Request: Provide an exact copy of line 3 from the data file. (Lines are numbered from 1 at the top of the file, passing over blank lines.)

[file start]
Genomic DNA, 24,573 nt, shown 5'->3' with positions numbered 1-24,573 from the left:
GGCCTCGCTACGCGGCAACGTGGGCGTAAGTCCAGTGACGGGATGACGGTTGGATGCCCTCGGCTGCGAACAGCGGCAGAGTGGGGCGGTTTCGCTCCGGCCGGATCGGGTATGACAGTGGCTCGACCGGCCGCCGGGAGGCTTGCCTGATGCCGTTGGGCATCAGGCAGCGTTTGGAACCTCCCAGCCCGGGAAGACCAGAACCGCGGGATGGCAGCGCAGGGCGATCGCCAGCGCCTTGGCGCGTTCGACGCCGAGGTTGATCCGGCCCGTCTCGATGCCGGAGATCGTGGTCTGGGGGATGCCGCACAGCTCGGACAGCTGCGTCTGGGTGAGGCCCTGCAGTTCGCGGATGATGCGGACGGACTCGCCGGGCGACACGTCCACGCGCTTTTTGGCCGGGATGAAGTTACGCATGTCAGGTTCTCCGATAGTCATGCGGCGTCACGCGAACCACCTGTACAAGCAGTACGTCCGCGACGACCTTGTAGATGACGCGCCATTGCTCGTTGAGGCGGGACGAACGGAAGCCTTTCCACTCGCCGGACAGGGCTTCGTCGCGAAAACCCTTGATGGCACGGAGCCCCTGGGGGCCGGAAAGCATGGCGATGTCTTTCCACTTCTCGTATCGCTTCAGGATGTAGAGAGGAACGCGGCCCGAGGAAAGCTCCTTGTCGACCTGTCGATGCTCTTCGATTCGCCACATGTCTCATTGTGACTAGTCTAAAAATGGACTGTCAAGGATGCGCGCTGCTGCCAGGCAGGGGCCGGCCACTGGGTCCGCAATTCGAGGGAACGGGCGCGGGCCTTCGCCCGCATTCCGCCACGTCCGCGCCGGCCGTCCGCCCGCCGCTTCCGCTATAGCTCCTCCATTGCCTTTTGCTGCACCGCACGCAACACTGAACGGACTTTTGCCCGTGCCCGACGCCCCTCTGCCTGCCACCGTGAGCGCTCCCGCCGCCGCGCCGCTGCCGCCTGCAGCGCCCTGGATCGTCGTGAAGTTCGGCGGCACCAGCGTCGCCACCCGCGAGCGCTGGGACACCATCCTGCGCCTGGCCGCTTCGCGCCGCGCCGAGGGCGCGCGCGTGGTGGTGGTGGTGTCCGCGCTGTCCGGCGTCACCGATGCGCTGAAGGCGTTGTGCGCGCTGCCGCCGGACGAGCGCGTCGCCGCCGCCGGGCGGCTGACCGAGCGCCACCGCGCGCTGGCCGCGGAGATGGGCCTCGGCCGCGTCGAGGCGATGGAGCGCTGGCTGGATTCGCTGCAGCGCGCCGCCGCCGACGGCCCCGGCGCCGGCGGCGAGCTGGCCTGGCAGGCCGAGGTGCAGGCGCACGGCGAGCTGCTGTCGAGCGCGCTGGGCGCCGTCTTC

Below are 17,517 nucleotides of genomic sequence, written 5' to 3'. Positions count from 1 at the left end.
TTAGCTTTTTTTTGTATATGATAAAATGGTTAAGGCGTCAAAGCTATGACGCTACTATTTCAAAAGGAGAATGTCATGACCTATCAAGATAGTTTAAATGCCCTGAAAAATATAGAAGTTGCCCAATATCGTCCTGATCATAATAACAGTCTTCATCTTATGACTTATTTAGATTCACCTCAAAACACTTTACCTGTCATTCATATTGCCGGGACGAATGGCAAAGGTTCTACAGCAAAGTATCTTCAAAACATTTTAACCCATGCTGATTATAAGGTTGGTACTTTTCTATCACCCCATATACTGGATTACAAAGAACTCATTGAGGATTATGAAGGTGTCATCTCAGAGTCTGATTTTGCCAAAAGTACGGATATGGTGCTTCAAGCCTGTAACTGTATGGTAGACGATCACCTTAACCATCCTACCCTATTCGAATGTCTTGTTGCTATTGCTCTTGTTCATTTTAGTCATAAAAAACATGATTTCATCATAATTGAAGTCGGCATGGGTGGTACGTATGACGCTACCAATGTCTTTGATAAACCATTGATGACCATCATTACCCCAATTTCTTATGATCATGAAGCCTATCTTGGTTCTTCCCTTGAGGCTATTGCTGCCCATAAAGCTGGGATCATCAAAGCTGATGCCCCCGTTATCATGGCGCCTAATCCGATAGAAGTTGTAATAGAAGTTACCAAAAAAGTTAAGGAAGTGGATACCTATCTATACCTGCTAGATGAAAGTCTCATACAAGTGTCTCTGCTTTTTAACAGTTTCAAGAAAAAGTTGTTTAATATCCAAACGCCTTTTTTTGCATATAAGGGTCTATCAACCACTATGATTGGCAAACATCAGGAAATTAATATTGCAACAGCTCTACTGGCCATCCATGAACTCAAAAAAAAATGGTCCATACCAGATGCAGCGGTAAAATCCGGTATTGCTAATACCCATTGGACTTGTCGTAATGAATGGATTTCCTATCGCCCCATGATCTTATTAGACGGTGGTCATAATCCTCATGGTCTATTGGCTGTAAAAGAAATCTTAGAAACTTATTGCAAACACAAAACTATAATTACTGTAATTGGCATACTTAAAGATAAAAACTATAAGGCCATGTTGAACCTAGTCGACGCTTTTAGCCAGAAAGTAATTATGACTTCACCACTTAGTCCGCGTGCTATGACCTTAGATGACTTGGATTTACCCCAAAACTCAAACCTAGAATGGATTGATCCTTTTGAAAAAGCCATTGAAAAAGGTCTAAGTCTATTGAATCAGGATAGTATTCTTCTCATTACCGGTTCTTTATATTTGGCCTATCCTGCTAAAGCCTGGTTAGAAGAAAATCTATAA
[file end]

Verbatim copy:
Below are 17,517 nucleotides of genomic sequence, written 5' to 3'. Positions count from 1 at the left end.